OVER 4,500 nursery nurses in Scotland are set to begin an all-out indefinite strike on Monday following a magnificent four to one vote. The action pits some of the lowest paid workers in education in Britain against predominantly Labour local authority employers. The fight over pay and regrading is crucial for public sector workers and beyond.
It is also a test of whether the mood to resist, expressed in successive union elections, can break through into serious gains. COSLA, the umbrella organisation of councils in Scotland, stuck the boot into the nursery nurses and their union, Unison, at the weekend. A leaked COSLA report accused the nursery nurses' pay claim of being 'blatantly unfair'.
'What do they know of fairness?' one nursery nurse with 25 years experience told Socialist Worker. 'I am on £13,900 a year. It isn't enough to live on. 'That's what I call unfair. No one wants to strike. But we are determined to end this pay insult and to get resources into education.' The COSLA report accused Unison of calling for nursery nurses working 39 weeks a year to be paid the same as those doing 52 weeks.
'That is just untrue,' says Carol Ball, chair of Unison's nursery nurse working party.
'Our claim has always recognised the difference between the two groups. 'What we are calling for is those employed on less than a full year to be paid pro rata. That is, by anybody's standard, fair. There is determination and a lot of anger among our members over the way they have been treated. Even at this late stage we are calling on the employers to come up with a national offer that could be the basis of a settlement. But, by their behaviour so far, we are not hopeful they will. That means we are calling on people-other trade unionists and parents-to get behind us and put even more pressure on the employers.'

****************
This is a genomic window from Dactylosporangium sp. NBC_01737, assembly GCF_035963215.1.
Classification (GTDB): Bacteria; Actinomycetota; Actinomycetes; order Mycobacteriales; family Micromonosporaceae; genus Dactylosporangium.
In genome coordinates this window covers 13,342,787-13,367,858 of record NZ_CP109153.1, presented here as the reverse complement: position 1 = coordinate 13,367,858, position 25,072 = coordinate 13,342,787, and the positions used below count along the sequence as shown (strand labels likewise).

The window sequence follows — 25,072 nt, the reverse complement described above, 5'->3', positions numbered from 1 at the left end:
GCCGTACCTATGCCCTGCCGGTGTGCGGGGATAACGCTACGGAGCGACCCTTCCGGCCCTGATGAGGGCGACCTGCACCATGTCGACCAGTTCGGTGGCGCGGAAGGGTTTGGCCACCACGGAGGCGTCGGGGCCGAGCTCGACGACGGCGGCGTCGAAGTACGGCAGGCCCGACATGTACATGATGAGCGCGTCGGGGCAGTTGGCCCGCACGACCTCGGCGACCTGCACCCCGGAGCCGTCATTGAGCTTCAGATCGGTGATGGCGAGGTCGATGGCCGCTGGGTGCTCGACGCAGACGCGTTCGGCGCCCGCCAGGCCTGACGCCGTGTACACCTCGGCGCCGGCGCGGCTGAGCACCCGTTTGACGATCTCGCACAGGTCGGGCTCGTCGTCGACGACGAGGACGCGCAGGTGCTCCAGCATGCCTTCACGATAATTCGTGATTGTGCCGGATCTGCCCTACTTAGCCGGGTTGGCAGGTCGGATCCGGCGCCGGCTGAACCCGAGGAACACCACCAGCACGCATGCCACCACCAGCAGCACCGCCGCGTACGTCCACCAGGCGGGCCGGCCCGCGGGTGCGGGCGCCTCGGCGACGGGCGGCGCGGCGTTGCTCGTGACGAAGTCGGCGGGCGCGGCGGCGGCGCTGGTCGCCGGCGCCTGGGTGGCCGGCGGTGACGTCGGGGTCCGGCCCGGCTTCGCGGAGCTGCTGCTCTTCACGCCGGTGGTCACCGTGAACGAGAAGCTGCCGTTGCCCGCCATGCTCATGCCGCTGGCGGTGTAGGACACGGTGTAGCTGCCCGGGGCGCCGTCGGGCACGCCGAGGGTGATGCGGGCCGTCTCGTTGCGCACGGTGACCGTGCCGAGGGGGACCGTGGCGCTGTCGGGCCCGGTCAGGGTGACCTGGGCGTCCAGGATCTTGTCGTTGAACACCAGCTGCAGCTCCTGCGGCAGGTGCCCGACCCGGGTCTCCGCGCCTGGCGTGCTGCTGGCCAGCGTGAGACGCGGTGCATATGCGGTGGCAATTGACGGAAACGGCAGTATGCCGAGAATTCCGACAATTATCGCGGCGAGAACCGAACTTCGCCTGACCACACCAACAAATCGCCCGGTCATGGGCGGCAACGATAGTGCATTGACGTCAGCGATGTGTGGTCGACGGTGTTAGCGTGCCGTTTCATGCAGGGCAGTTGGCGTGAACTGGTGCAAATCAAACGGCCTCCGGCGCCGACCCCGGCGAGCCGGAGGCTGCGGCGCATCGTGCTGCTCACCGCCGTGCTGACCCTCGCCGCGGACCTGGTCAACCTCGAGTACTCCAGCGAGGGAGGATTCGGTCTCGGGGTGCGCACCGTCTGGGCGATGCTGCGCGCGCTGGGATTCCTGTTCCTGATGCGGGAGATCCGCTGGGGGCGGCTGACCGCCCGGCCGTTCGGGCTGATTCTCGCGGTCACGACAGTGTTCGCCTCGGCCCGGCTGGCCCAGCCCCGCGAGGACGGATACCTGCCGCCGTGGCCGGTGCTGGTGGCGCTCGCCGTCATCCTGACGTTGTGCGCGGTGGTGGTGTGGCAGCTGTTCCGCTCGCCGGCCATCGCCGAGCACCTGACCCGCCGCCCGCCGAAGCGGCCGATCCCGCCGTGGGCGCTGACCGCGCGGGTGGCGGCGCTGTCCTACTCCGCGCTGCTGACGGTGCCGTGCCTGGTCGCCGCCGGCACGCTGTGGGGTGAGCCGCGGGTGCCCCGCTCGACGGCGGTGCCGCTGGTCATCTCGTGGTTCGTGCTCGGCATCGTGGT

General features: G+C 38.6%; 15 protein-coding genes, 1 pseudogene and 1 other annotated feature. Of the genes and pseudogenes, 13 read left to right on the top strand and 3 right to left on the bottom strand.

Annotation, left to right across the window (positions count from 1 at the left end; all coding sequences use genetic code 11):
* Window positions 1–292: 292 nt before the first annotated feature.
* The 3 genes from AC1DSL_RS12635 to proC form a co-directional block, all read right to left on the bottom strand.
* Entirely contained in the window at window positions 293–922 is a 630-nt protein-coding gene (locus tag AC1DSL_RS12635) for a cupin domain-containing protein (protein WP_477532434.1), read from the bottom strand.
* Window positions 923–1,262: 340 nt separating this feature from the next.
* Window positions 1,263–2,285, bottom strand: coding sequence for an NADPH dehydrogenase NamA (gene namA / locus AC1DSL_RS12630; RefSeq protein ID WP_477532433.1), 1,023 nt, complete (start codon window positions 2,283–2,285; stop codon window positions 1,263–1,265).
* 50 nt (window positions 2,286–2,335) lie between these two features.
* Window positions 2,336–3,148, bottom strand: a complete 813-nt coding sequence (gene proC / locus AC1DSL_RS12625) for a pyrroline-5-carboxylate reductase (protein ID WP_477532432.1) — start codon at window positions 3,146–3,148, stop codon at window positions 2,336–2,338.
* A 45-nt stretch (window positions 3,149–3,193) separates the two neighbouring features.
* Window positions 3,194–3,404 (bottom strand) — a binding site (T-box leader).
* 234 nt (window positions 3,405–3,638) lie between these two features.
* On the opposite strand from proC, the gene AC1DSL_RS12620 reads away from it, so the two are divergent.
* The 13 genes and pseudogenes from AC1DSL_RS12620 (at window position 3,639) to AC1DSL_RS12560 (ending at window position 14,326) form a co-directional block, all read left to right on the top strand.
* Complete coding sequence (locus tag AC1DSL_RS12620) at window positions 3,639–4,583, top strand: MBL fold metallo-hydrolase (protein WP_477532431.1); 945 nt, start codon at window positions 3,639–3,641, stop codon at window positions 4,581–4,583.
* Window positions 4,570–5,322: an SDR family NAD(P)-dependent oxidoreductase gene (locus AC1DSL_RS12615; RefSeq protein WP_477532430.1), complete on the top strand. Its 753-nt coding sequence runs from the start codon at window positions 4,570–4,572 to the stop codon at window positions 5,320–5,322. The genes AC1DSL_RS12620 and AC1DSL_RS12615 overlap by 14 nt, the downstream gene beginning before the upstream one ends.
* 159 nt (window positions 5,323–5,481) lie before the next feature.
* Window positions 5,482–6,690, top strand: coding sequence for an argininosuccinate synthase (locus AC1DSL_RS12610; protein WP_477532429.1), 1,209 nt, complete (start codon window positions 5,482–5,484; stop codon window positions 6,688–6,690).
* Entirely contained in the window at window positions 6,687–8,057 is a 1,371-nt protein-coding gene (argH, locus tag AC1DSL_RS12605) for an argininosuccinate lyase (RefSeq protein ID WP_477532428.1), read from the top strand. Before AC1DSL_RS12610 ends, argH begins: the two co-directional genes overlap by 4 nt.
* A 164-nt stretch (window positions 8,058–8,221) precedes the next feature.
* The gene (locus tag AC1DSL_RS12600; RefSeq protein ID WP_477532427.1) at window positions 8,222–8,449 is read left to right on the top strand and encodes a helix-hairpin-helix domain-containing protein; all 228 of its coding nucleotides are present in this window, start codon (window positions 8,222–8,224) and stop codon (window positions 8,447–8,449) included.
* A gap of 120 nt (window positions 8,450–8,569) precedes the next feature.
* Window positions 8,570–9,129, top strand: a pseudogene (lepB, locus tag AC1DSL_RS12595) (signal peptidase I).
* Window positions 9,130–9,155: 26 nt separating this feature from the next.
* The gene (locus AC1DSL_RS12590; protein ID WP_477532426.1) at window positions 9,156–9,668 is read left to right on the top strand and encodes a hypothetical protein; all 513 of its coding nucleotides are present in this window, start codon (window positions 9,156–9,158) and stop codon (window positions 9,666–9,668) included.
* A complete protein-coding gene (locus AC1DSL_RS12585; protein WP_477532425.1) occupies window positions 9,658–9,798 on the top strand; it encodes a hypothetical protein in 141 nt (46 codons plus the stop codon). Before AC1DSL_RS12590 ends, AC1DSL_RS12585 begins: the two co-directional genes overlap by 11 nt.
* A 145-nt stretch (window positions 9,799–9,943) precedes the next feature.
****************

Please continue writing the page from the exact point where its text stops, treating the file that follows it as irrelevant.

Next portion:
She was speaking before a meeting on Tuesday of two nursery nurses and a union officer from every Unison local government branch in Scotland. It decided to go ahead with the strike from next Monday. Liz McCulloch, a nursery nurse from Ayrshire, told Socialist Worker, 'There's been a lot of involvement from nursery nurses ourselves in this dispute and that should continue. It's fair to say going all out is daunting. But we were all surprised by just how high the vote was for it-81 percent on a 68 percent turnout. It is going to be much harder for the employers to cope with this action. They could end it by agreeing to come to a decent national deal. Everyone is appalled when they find out how little we are paid. We have been given more responsibilities over the years, but pay has stood still. It is now an impossible position. We are going to take our case out to the public and to other workers. With their help, I believe we can win.'
'Solidarity is vital,' says Arthur Nicoll, services and conditions secretary of Unison in Dundee. 'We need the stickers, badges and collection sheets out everywhere. Our branch decided not to wait for them to come centrally, and just to get on with it. There should be a clear lead from the top. But no one should hold back. The one-day strikes over the last ten months were made by the strength and imagination of the nursery nurses. Now's the time to unleash that, build solidarity and show the councils that we won't be pushed around.'